Socceroo star Tim Cahill has blasted Football Federation Australia for its lack of vision towards the A-League competition, as he searches for a new club, a report said Friday.

Cahill was sensationally dumped by Shanghai Shenhua this week just three months into his new contract and he said finding another team was a priority amid indications he will remain in China at least for the next six months.

The former Everton and New York Red Bulls star, 36, said he has not closed the door on a return to Australia, but was deeply critical of the FFA’s failure to capitalise on past opportunities to advance its domestic competition.

“I’ve seen the record with short-term goals of going back to the A-League and the destruction that it’s had on top (Australian) players’ careers who have come back to finish there,” he told Sydney’s Daily Telegraph newspaper.

“A guest stint for anyone can only harm you and coming back without any sort of plan and substance is always a recipe for disaster.”

He said he also had real concerns about how the competition had failed to make the most of its past marquee stars Alessandro Del Piero, Shinji Ono and Dwight Yorke.

“Del Piero was one of the biggest things to ever happen to the (local) game, but also the worst because it wasn’t capitalised on,” he said of the former Juventus striker’s two seasons with Sydney FC.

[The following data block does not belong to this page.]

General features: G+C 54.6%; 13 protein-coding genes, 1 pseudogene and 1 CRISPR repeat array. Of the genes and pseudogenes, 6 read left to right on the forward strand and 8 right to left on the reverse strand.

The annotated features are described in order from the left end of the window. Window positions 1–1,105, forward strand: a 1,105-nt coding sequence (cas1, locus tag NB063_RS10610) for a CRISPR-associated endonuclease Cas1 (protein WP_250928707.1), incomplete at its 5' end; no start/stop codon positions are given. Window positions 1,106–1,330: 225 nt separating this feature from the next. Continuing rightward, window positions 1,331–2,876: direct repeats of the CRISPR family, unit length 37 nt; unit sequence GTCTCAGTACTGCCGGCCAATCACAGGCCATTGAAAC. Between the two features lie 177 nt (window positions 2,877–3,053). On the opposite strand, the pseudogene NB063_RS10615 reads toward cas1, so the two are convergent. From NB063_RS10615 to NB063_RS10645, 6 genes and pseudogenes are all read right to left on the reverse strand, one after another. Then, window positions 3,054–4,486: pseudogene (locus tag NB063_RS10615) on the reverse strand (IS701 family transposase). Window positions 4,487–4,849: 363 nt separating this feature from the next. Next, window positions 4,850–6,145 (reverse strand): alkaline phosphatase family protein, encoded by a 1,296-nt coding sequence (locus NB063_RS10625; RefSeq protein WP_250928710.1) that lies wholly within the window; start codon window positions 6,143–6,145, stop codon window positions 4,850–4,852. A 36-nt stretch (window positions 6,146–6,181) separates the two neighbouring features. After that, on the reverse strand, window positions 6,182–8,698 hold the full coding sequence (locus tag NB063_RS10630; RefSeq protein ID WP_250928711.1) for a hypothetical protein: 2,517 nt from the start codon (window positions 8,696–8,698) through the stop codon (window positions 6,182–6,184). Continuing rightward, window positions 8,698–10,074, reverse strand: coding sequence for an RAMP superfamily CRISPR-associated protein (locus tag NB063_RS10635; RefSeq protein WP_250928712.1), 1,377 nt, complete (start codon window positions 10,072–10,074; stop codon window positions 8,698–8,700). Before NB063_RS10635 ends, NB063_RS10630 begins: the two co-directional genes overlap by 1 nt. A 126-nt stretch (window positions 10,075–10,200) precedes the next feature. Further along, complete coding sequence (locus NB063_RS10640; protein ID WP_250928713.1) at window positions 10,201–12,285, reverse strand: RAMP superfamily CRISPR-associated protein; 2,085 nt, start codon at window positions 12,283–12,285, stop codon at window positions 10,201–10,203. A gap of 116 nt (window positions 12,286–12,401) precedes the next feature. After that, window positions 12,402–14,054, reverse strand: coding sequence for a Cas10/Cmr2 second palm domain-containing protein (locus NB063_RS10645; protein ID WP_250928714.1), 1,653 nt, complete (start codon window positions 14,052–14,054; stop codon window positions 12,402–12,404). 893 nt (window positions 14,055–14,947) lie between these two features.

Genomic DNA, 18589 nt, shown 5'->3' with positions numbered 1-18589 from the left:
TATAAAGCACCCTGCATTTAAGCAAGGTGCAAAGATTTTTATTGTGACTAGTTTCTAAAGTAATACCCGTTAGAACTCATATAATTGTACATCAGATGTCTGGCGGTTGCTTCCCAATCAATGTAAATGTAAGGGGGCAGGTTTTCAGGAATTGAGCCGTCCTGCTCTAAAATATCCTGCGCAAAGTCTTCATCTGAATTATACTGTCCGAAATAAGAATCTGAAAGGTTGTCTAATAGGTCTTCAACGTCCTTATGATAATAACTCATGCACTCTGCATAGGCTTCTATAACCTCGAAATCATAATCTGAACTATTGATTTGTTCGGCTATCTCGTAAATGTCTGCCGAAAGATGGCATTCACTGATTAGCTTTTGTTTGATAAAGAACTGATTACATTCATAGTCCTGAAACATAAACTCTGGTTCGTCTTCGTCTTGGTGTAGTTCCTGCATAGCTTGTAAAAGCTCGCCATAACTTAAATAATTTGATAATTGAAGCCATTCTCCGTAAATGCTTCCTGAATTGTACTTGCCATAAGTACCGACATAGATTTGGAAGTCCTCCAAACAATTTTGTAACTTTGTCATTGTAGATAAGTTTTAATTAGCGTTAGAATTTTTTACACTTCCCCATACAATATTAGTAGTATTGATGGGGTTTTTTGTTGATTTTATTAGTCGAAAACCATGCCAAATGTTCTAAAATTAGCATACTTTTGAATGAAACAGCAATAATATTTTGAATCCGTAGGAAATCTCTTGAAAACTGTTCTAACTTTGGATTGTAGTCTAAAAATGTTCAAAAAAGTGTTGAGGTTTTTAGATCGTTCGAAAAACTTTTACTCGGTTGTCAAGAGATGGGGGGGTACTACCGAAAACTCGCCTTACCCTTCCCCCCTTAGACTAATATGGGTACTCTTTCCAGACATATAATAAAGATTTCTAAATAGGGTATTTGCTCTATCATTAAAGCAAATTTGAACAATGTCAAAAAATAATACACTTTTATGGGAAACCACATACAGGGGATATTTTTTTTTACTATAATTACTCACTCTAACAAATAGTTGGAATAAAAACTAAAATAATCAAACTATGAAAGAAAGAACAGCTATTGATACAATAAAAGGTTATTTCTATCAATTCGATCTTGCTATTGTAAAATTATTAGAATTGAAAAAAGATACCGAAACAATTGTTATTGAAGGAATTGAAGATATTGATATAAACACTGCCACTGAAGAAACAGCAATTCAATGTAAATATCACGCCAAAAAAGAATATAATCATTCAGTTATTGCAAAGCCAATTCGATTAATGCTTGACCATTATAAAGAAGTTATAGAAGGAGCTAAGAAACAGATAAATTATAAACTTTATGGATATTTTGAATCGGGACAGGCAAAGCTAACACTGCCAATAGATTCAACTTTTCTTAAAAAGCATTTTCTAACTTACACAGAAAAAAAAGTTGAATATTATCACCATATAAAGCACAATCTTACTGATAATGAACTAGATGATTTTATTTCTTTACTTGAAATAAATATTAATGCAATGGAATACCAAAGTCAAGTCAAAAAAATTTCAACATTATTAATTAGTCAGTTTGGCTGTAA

“Then to have all these players that have been linked with the A-League — Andrea Pirlo, Frank Lampard — I don’t think the talks even get to the table because there’s no vision behind the talks.”

Since his contract with Shanghai was terminated there have been calls to get Cahill back to Australia and he said he understood the frustration from fans that it hasn’t happened yet.

“The biggest impact I make is with the Socceroos. Every time I go back it’s mayhem and you don’t understand how that makes me feel, but at the moment the game is in a bit of a rut where it’s caught in a crossroads,” he said.

“When I look at it, I know exactly the impact the A-League will make, but for some people short-term is better, a quick highlight, but it’s never been that. I’ve always wanted long-term and it’s never come into fruition at all.” – Agence France-Presse

- Advertisement -